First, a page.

In Germany bears often took a break from hibernation around the beginning of February to check out conditions and get a bite to eat. The weather tradition for Candlemas became associated with the emergence of the bear and the question of whether it cast a shadow. German settlers in North America adapted the tradition to local wildlife, and thus began the tradition of Groundhog Day.

Ironically, more Americans are aware of Groundhog Day than of Candlemas. The fame of Groundhog Day increased in 1993 with the release of the movie Groundhog Day starring Bill Murray. The movie has little connection to Christian beliefs. It is more suited to explaining the idea of samsara, found in Hindu and Buddhist beliefs. Samsara is the cycle of lifetimes in which one’s atman (roughly analogous to spirit or soul, but not exactly the same thing) keeps returning to this world until it has learned all it needs to know and is fully enlightened.

On Groundhog Day I check for shadows as I bring in the morning paper. This year, I will also remember to light a candle or two and celebrate the feast of Candlemas. J.

(Reposted from February 2, 2016)

Are you ready?

This time of year, the usual greeting of “How are you?” tends to be replaced with the question, “Are you ready for Christmas?” For some reason, this year that question is striking me as a rather odd thing to ask.

“Are you ready for Christmas?” It sounds as if people are preparing for a storm. In Florida people prepare for hurricanes by boarding up windows, carrying moveable things indoors, and tying down whatever cannot be brought indoors. Further north, people prepare for a winter storm by checking on their snow shovels and sidewalk salt, perhaps running out to the hardware store to buy a new shovel or another bag of salt. Then they stop by the grocery store to buy milk, eggs, and bread. When the grocery store is running short of milk, eggs, and bread, you know that the weather forecasters have predicted that it is going to snow.

I don’t know why forecasts of winter weather make people hungry for French toast. I have my own favorite meal to prepare for winter weather, but it is a lunch, not a breakfast. It starts with a pound of cubed meat–my first choice is summer sausage, but I can use hot dogs, ground beef, chicken, pork, or ham. (Fish doesn’t work as well.) I chop and sauté some onion and green pepper, add a can of diced tomatoes, the meat, oregano, salt, and pepper. Meanwhile I prepare a box of macaroni and cheese. When everything is prepared, I stir the macaroni and cheese into the skillet of meat and vegetables and bring it to the table. I have been known to walk a mile to the grocery store in four inches of snow to buy ingredients for this meal if some were lacking in the kitchen.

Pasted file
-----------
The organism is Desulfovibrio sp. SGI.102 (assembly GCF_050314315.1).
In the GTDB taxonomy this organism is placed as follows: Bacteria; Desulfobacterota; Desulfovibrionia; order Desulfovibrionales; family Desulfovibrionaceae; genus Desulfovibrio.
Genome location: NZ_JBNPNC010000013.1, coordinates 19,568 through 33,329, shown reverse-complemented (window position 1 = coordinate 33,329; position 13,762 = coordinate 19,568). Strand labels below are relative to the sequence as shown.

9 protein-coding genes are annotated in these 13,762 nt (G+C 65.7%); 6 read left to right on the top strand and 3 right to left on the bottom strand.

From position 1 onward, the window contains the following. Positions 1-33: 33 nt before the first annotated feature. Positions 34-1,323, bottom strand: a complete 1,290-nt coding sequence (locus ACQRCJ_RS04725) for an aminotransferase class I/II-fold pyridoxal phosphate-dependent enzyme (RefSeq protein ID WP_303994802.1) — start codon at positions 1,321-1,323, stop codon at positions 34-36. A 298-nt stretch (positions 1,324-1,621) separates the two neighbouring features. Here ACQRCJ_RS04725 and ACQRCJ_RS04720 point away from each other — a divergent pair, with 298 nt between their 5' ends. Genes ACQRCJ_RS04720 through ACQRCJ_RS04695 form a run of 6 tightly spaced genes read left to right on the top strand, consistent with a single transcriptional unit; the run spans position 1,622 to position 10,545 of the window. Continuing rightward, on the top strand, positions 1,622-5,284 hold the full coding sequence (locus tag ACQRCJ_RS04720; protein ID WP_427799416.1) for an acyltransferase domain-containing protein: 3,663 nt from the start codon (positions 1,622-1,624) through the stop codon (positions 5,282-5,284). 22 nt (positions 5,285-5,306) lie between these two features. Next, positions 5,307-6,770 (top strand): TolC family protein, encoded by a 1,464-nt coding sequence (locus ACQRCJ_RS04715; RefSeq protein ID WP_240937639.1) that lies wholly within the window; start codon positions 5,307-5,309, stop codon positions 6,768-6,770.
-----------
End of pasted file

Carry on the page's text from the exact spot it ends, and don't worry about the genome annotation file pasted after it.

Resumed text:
But, “Are you ready for Christmas?” No doubt this question means different things to different people. To one person, it might mean, “Have you bought and wrapped Christmas gifts for everyone on your list?” To another, it might mean, “Have you made fifteen kinds of Christmas cookies, along with peanut brittle and fudge?” To a third, it might mean, “Have you finished decorating your home and your office for Christmas?” To a store owner, it might mean, “Have you stocked your shelves with everything your customers will want to buy?” To a preacher, it might mean, “Have you prepared your sermons for Christmas Eve and Christmas Day?”

“Are you ready for Christmas?” I’m tempted to answer, “With appropriate counseling and the right medications, I think I will survive.” The other day, I heard someone answer, “Is anybody ever ready for Christmas?” I think the next time someone asks me if I am ready, I will reply, “Is Christmas ready for me?”

“Are you ready for Christmas?” I have not finished my shopping for gifts, and I have not started wrapping gifts. I am still in the process of adding decorations to the house, one decoration each day until the 24th of December. But, yes, I am ready for Christmas. I am looking forward to celebrating the Incarnation of the Son of God. I am looking forward to sharing good news about how the Word became flesh and made his dwelling among us. I am primed to remind Christians that the real meaning of Christmas is not found in the gifts or the sweets or the decorations, but in the birth of Jesus who came to fulfill the meaning of that name: “The Lord saves.”

“Are you ready for Christmas?” If my job was to prepare myself for Christmas, I would have to say, “No. I’m not ready.” But when the time had fully come, God sent his Son, born of a woman, born under the Law, to redeem those who are under the Law.” God has made his people ready for Christmas, and ready for an eternal celebration in a new world, one in which every day will be a holy day. J.